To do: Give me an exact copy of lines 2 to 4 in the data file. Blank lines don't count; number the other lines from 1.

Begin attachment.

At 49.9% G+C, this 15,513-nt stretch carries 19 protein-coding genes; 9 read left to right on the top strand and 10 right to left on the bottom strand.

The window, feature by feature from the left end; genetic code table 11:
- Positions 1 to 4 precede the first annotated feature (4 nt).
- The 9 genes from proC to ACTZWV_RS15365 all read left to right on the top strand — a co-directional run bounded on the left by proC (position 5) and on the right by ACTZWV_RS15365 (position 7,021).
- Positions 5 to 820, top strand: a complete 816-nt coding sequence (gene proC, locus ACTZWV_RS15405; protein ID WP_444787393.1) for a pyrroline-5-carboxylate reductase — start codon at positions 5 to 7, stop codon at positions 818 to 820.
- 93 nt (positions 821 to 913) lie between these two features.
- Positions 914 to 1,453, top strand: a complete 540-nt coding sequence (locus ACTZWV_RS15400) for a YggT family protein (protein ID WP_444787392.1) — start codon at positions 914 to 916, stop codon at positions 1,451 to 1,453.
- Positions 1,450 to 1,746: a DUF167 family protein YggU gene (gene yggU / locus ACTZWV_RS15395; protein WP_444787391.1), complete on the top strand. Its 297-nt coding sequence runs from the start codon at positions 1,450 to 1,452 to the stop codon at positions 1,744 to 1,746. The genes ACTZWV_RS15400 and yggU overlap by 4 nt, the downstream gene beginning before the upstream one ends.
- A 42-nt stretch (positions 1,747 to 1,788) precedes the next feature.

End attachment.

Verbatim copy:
The window, feature by feature from the left end; genetic code table 11:
- Positions 1 to 4 precede the first annotated feature (4 nt).
- The 9 genes from proC to ACTZWV_RS15365 all read left to right on the top strand — a co-directional run bounded on the left by proC (position 5) and on the right by ACTZWV_RS15365 (position 7,021).